A theory known as affective events theory (AET) suggests things that happen at work that cause individuals to experience positive or negative emotion, or affect, are affective events. Affective events are important, because they strongly influence workplace behaviors and outcomes, including attitudes, through the emotions and moods they trigger. The Wheel Model of Humor, which we will discuss in a moment, relies on the assumption that humor at work falls into the category of affective events. With regard to this article, it then stands to reason that humor, through its triggering of pleasure centers and positive emotions, aids in communicating with diplomacy and tact by contributing to the creation of positive feelings in others.
The Wheel Model of Humor argues that individual humor events between just two people are important for a few reasons. First, they create positive feelings (positive affect) in the other person. Second, this positive affect can be shared with others, influencing a group or the two-person dynamic. These researchers argue that stronger relationships are built through this social transmission of positive affect, within the social context of the humor. In other words, if you and a colleague in your department share humor, not only will you build a stronger relationship with that colleague, but the entire department can benefit.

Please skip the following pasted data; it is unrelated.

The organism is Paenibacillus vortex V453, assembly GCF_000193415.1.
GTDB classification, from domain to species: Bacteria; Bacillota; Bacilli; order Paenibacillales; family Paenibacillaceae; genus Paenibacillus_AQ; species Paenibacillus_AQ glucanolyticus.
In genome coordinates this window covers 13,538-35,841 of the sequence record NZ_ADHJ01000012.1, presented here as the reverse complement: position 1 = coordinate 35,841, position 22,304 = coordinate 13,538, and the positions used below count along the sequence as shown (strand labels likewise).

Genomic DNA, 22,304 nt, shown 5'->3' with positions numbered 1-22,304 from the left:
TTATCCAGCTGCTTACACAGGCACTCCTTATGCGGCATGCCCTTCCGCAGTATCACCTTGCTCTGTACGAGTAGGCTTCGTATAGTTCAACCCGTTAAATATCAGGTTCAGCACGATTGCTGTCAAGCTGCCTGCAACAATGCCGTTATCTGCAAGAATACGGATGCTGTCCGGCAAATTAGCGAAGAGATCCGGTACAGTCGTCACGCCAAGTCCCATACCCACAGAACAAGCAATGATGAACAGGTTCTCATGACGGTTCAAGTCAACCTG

The Wheel Model of Humor also relies on the idea of emotional contagion, which suggests that emotions are contagious. People mimic each other's emotional expressions, thus essentially sharing in the feeling of others' emotions. Both pleasant and less pleasant emotions can be shared in this way; these researchers argue that humor events do an important job of setting the stage for contagion of positive emotions. Humor events can result in behaviors such as smiling and laughter, which can easily be mimicked and thus shared. Laughter has some unique properties of its own. It rarely occurs when one is alone and often occurs in groups. Further, its social contagion capabilities are so strong that hearing the sound of laughter, even stripped of its context, is sufficient to induce laughter in others. Additionally, humor activates areas of the brain associated with laughter production, and the sound of laughter triggers brain regions associated with laughter production; humor will make you laugh, and the sound of hearing you laugh will make others laugh, physiologically.